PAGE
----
A good power of attorney is essential to most estate plans. In fact, good estate plans usually include at least two, and possibly more depending on your situation. Unfortunately, a lot of people who know what powers of attorney are and why they’re important may choose to use do-it-yourself guides to create their own documents. This may be less expensive in the short term, but the potential problems that can arise from do-it-yourself powers of attorney are significant. Here are a couple of problems you need to think about before choosing to make your own powers.
When you create a power of attorney you give another person, called your agent or attorney-in-fact, the ability to make legal decisions on your behalf. Sometimes, especially when parents decide to create powers of attorney, you might feel tempted to give that power to multiple people. This is often a recipe for disaster. If you are not clear about who should be your agent, it will often fall to a court to interpret the document and determine what you intended.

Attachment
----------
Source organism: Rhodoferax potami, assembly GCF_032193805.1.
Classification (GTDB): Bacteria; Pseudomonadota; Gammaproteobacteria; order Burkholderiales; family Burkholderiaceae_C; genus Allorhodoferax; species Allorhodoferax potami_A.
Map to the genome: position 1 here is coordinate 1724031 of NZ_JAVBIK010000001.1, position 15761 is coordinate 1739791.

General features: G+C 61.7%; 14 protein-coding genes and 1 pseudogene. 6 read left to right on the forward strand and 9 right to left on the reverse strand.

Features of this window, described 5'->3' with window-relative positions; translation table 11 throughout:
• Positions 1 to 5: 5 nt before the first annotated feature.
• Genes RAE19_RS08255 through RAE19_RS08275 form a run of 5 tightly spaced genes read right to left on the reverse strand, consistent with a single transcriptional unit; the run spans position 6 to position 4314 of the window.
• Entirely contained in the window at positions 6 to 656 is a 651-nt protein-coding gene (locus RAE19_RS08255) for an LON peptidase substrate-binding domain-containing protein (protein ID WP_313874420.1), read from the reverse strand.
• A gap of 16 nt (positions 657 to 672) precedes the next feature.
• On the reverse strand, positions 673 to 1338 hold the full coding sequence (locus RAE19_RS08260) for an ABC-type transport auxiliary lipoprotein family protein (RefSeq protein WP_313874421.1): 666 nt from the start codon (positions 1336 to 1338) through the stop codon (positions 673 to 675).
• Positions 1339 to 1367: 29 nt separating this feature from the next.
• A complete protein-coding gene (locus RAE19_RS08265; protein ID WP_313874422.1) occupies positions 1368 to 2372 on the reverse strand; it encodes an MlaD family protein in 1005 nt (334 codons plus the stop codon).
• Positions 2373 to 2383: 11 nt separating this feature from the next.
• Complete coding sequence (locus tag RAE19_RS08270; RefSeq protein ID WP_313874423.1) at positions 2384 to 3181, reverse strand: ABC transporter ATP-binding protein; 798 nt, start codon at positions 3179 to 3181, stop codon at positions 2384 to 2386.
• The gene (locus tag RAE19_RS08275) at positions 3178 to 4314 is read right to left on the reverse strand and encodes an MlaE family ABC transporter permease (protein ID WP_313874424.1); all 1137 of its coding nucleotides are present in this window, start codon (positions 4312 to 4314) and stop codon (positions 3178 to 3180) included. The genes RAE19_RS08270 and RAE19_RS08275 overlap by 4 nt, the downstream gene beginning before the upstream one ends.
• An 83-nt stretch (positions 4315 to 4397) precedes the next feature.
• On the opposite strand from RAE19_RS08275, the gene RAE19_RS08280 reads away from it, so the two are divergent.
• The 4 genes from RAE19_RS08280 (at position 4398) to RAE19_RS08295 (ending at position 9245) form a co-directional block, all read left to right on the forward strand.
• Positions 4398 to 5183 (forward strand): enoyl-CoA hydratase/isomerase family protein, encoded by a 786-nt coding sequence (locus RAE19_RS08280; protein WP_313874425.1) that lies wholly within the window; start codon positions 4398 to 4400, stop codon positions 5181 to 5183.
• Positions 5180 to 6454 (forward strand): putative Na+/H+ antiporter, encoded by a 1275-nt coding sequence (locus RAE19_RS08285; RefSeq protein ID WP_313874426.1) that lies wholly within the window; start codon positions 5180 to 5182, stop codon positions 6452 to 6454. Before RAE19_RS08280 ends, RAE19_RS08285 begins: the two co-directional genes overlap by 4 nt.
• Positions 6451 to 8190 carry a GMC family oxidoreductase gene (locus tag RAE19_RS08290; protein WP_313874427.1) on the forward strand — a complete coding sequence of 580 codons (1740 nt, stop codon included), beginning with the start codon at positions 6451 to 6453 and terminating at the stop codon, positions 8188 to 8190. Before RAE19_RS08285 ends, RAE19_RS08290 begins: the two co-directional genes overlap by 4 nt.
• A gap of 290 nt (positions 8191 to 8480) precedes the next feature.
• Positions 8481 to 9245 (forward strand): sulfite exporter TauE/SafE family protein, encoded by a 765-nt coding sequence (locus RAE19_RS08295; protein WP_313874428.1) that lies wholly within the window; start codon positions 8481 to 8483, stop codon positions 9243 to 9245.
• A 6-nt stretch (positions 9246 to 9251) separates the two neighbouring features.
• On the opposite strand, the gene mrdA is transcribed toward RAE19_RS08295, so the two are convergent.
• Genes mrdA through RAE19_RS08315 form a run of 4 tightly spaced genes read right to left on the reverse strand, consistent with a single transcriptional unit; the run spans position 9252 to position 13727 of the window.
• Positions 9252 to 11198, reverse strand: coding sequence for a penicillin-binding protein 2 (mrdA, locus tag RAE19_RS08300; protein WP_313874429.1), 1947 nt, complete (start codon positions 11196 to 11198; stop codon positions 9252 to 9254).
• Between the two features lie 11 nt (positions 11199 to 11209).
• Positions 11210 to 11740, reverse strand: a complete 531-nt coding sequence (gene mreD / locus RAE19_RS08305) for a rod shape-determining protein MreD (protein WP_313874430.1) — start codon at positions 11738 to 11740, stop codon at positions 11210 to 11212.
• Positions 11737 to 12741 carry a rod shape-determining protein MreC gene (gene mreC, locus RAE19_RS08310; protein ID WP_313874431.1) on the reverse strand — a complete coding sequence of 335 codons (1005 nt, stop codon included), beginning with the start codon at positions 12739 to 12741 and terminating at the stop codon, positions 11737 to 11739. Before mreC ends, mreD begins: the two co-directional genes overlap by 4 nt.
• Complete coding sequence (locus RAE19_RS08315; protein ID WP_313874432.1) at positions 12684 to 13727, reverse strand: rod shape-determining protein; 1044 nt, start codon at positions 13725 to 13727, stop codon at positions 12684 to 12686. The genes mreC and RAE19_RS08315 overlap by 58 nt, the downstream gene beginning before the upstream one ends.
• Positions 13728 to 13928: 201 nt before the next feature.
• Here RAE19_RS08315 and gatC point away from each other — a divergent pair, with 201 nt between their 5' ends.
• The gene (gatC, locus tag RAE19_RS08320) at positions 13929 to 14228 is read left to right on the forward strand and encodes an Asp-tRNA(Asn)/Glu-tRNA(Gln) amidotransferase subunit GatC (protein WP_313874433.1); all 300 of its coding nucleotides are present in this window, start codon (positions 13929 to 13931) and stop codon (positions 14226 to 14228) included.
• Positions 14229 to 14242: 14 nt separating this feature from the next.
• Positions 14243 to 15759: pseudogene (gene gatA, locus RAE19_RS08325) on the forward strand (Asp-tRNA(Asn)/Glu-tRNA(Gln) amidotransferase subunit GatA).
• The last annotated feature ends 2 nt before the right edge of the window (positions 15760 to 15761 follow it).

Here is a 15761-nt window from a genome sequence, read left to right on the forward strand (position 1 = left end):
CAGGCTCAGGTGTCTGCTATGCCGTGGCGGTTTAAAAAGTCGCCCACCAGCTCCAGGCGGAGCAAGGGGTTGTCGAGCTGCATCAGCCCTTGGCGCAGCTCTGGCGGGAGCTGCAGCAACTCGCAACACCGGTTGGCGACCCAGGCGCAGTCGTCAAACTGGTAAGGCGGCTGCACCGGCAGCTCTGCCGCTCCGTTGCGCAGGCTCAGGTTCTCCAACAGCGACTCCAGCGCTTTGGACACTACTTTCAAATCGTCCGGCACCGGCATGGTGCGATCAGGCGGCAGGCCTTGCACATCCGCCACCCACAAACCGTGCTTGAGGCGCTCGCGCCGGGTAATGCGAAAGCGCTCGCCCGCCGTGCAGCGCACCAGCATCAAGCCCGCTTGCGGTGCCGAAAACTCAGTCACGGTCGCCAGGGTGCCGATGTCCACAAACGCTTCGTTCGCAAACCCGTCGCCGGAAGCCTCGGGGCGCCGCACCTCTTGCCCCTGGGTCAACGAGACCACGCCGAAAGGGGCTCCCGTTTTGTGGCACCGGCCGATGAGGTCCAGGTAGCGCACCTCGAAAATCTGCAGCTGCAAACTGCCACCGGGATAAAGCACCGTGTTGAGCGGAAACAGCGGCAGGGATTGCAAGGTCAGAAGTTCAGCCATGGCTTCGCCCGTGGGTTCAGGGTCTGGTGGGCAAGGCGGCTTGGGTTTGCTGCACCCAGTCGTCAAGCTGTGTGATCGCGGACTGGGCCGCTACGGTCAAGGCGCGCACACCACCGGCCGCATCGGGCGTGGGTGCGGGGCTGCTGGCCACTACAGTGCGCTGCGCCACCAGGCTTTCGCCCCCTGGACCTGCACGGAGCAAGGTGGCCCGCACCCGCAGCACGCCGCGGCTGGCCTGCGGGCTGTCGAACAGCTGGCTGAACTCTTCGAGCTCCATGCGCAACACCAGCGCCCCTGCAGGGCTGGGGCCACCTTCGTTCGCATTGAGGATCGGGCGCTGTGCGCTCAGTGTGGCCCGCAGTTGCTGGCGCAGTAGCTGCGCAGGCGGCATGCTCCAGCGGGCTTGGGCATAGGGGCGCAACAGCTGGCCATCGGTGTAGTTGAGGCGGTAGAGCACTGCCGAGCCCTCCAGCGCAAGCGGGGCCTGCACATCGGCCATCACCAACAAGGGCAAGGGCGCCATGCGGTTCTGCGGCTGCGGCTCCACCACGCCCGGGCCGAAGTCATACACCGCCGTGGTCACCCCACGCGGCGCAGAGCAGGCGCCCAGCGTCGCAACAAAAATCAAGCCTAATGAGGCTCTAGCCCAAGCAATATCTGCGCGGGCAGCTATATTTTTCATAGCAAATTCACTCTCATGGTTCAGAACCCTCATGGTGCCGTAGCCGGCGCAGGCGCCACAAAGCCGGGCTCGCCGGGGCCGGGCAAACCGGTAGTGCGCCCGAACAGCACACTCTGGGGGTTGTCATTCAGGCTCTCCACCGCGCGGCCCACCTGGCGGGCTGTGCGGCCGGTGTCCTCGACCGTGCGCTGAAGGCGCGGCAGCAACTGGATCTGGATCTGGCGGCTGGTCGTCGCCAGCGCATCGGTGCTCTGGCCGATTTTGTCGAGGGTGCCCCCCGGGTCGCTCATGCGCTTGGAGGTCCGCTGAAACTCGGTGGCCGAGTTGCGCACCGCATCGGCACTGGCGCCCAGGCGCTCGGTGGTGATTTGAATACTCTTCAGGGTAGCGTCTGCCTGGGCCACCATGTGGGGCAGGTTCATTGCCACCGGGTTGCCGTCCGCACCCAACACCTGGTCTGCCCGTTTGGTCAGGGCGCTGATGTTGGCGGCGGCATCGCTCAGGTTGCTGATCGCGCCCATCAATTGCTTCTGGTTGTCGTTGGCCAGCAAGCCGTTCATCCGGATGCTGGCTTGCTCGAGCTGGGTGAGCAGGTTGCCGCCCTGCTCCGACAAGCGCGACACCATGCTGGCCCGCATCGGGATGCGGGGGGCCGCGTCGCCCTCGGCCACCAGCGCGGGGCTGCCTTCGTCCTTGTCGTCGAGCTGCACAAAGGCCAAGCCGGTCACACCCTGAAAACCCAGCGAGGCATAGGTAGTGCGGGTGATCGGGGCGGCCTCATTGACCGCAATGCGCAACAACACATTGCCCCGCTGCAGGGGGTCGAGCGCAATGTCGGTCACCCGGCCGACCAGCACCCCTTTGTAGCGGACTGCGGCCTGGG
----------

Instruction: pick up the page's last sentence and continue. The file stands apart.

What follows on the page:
Waiting Too Long
Only you can create a power of attorney. If you are suddenly injured or fall ill you may want to create a power of attorney but your ability to do so is limited. If someone wants to challenge your ability to create a power of attorney it’s best that you create the document when you are healthy and of sound mind. If you’re in a situation where your abilities can be questioned, this can lead to serious problems.